At Bread, we focus on advocacy because we know that we cannot "food bank" our way out of hunger. We need both charity and advocacy if we want to make serious progress against hunger.  As Congress begins reauthorizing our child nutrition programs, we must make sure that they strengthen those programs that feed children by speaking up.

Many of our staff at Bread are participating in Red Nose Day to support the good work our partners do everyday. We hope you will too, but we would ask you to do one more thing: Contact your member of Congress and tell them that our government must do its part for children as well. Urge your members of Congress to support legislation that will feed our children and give them the building blocks for a hunger-free future.

Read more: Churches and Hunger

Robin Stephenson is the national lead for social media at Bread for the World and a senior regional organizer.




Food Aid and Feed the Future: 2 programs, 1 mission

An African woman farmer. Sarah Rawson/World Food Program USA.

By Alyssa Casey

Bread for the World is excited to see two different international food-security issues being acted upon in Congress - Feed the Future and food-aid reform! The issues are currently in two separate pieces of legislation, but there has been some discussion in Congress about combining them into a broader food security bill.

It is common for people - even members of Congress - to confuse the two issues. As they both move forward, we at Bread want to clarify the differences between these two vital but distinct pillars of food security.

Food Aid
Food-aid programs provide immediate assistance, usually in the form of actual food, but occasionally as cash or vouchers to purchase food. Aid is mostly provided in response to emergencies that immediately disrupt a country’s food supply, such as the recent earthquakes in Nepal and the prolonged crises in Syria and South Sudan.

The largest U.S. food-aid program, Food for Peace, originated in the 1950s following the aftermath of World War II. While largely successful, certain restrictions have remained virtually unchanged since that time. This includes the fact that nearly all food must be bought in the United States and transported mostly (at least 50 percent) on U.S.-flagged ships. With small changes and increased flexibility, this program can feed more people at no extra cost to U.S. taxpayers.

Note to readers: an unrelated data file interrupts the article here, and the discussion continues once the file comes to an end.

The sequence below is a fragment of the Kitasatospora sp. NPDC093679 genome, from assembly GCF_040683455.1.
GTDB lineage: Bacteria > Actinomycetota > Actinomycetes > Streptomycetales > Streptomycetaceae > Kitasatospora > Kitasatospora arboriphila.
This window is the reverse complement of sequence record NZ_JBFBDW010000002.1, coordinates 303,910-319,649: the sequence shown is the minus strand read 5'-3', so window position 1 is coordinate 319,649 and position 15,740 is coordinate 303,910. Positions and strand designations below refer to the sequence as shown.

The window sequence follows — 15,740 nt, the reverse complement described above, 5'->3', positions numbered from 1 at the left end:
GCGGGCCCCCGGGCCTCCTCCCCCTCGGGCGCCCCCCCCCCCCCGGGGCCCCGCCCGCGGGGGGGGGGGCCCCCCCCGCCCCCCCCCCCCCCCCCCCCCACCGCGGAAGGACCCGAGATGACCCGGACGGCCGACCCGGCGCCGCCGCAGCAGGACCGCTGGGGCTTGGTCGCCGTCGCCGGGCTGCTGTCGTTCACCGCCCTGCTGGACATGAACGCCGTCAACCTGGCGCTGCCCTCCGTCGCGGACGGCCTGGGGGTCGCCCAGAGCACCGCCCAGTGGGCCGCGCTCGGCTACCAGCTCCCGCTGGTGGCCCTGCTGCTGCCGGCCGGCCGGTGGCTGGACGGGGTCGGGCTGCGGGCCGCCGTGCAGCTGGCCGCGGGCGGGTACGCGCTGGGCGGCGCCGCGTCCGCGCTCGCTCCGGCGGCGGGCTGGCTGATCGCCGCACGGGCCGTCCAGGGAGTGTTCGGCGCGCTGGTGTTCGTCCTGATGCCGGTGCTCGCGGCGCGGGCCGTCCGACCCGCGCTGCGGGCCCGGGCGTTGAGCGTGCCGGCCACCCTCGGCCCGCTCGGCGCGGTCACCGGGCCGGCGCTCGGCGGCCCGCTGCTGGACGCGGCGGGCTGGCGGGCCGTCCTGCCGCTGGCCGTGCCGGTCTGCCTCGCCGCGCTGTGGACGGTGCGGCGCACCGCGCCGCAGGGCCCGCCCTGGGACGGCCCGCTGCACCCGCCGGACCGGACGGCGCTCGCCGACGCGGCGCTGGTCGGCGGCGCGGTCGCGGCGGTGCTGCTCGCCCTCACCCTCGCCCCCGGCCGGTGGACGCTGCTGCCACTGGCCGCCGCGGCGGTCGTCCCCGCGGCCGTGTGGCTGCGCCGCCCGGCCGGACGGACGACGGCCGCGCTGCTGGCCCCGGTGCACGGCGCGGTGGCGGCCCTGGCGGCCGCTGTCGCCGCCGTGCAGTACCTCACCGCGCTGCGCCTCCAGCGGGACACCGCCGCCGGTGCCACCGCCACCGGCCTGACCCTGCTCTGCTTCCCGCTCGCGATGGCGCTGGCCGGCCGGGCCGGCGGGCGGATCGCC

The Food for Peace Reform Act reforms the Food for Peace program by increasing flexibility and avoiding inefficiencies. Allowing more money to be spent purchasing local food is on average 30 percent cheaper and reaches people in need up to two months faster.

Feed the Future
Feed the Future is a much newer initiative, started in 2009 in response to the devastation caused by the spike in global food prices in 2007 and 2008. It assists countries in strengthening their agriculture sector in order to increase farm yields and develop better opportunities for trade and economic growth. Feed the Future integrates many aspects of food security into a smart, inclusive approach.

The program places significant focus on empowering women farmers to improve food security, since the majority of women in developing countries are smallholder farmers. It also integrates nutrition into agriculture so they are not just growing more food, but growing more nutritious food; and implements climate-sensitive agriculture so they are preserving fields and natural resources for future generations.

Feed the Future is currently dependent on the goodwill of Congress for yearly appropriations. The initiative could end in 2016 if it is not made into permanent law. The Global Food Security Act would authorize Feed the Future into legislation, allowing the program to continue beyond the Obama administration.

Why Do We Need Both?
Food aid targets today’s hunger – the immediate needs. Meanwhile, Feed the Future targets tomorrow’s hunger by investing in long-term agricultural solutions so communities are better prepared to deal with persistent hunger. When long-term development gives communities resilience – enables them to bounce back faster, they can rely less on emergency food aid and instead feed themselves. We need both programs to address the hunger of today and tomorrow.

Bread for the World’s annual Lobby Day is June 9. Join us to make some real changes in Washington, D.C., when it comes to feeding our children. You don’t need to be a policy expert to participate. You just need to care. 

Registration is free but space is limited. Register today to reserve your spot!

Alyssa Casey is government relations coordinator at Bread for the World.